MediaPostWith Latin America suffering less from the global recession than North America or Europe, Internet access rates in the region have gained steadily in recent years, according to new data from Nielsen.

The research firm conducted a study that examined how the increased affluence of consumers in Latin America has affected media penetration rates — focusing on four countries: Brazil, Chile, Colombia and Mexico. Chile came out on top in home Internet access, with 41% penetration in 2009 (the most recent year for which data is available), up from 35% the prior year. Computer ownership in Chile was also the highest among the four countries — at 57%, up from 52% in 2008.

Brazil’s Internet rate of 31% was well below Chile, but that figure reflects a significant increase from just 18% in 2008. Computer ownership also jumped in 2009, nearly doubling to 51% from 26% year-over-year. Internet penetration in Colombia was up five points to 29%, and in Mexico, it rose three points to 24%. PC ownership in Colombia was just 13% — up from 9% — while in Mexico it was 32%, a percentage point down from 33% in 2008.

“Brazil’s economic growth is driving consumption across most sectors as consumers have more money to spend, so this rise is not so surprising,” said Roberto Vazquez Ferrero, managing director of the telecom practice at Nielsen Latin America, in a blog post Tuesday.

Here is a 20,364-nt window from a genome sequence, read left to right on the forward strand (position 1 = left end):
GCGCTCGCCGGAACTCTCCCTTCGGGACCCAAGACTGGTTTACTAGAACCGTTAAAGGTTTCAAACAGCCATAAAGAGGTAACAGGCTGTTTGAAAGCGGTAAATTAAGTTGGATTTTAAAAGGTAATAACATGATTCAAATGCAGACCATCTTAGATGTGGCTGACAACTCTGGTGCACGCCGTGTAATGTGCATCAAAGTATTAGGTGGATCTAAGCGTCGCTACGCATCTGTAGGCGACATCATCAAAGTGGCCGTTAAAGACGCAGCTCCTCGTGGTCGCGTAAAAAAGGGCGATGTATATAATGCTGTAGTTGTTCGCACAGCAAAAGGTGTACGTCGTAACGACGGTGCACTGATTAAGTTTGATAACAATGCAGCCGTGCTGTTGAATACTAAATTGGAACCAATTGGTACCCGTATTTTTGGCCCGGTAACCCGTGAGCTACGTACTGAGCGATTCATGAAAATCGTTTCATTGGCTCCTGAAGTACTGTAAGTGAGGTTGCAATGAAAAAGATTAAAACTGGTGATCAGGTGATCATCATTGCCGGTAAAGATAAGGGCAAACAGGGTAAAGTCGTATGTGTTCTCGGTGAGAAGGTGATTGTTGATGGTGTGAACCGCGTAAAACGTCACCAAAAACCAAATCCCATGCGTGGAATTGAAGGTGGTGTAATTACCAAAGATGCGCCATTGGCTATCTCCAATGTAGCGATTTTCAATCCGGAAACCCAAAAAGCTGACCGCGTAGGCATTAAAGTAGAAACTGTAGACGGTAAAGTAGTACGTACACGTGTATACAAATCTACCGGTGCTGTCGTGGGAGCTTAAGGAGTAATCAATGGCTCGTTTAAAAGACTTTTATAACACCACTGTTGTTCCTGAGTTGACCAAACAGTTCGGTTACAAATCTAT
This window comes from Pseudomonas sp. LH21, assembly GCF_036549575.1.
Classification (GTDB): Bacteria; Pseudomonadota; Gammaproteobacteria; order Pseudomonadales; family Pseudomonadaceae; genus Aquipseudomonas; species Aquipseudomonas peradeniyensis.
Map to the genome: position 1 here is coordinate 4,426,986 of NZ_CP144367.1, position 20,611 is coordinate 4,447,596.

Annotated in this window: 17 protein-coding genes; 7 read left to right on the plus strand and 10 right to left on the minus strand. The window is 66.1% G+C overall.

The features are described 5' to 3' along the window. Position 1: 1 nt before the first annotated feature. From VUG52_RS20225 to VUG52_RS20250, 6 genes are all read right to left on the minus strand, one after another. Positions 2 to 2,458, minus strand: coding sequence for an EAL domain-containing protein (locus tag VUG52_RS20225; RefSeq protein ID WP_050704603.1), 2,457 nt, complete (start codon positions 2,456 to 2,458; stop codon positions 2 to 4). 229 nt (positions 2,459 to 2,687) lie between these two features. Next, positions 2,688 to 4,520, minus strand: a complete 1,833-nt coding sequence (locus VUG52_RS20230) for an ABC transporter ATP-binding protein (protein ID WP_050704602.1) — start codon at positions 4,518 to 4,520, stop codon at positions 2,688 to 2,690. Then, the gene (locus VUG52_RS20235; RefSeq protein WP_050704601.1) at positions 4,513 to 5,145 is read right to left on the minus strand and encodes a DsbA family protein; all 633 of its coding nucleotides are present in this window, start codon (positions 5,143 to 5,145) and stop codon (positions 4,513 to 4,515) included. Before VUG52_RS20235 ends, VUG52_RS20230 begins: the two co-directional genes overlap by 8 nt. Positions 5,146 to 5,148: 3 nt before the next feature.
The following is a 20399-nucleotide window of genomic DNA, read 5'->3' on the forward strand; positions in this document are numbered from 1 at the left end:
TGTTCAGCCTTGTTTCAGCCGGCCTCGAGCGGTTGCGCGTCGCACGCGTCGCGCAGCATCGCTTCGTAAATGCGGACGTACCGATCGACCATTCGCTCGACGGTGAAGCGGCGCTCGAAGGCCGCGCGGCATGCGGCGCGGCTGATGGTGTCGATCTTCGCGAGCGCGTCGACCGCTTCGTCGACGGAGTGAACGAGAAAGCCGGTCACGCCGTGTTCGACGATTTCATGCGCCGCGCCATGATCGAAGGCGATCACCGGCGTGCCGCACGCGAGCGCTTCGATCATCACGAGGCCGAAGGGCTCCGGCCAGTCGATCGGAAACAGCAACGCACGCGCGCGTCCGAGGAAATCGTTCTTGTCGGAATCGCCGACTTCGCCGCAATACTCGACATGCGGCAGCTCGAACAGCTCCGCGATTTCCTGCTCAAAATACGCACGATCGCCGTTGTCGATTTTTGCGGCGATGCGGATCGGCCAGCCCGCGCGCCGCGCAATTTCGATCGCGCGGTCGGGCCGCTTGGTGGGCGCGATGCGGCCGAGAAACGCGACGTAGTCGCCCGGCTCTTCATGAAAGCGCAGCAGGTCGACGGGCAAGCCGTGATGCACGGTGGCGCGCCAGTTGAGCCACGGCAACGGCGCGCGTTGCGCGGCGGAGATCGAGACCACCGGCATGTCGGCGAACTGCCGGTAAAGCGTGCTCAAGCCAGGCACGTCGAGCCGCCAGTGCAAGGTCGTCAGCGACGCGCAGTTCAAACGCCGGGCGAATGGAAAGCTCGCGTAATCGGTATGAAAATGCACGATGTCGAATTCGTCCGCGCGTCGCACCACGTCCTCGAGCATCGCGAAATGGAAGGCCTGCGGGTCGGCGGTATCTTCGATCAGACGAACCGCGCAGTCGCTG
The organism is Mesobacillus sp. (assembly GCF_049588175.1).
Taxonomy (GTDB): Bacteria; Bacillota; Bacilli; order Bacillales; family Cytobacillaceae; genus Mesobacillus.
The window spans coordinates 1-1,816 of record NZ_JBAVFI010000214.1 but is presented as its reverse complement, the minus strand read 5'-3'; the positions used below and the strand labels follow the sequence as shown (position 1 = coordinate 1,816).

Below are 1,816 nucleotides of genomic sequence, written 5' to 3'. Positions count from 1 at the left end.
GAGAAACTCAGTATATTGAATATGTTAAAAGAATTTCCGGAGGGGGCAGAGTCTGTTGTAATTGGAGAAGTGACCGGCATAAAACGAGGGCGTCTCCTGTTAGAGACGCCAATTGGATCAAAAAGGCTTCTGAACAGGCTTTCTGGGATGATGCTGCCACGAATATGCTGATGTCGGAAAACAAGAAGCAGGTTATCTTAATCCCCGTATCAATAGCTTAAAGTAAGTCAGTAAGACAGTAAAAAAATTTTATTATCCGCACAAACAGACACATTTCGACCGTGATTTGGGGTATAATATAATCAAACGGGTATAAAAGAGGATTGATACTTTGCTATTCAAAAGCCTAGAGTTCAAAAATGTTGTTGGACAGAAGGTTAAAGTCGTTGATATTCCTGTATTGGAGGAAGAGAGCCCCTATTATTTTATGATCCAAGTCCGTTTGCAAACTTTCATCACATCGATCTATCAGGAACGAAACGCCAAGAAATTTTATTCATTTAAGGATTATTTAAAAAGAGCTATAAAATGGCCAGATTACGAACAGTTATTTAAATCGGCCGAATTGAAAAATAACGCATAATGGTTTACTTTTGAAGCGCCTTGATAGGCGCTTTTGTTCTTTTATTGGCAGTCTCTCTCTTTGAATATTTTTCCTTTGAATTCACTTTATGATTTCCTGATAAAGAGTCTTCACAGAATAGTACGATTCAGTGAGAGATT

Across the four countries, nearly all homes (98%) had TVs. Colombia was easily the leader when it came to cable TV — 81% of households had subscriptions. Half (51%) of Chilean homes had cable TV access, while a third of Mexican homes and a quarter of Brazilian households did.

“The main barrier to cable penetration is the cost of service. I would expect cable penetration to rise in Brazil in the near term,” said Vasquez. He added that in Mexico, many cable operators compete, offering differing services. “As they package them in ways that combine TV and Internet, such as the double- and triple-play packages, we could see greater penetration as competition leads to lower prices,” he said.

A separate study released in October by Razorfish identified a rising digital population among the so-called “Classe C” segment of society across Latin America. In this lower-middle class group, digital trumps television as the main media platform and women are the chief household decision makers.

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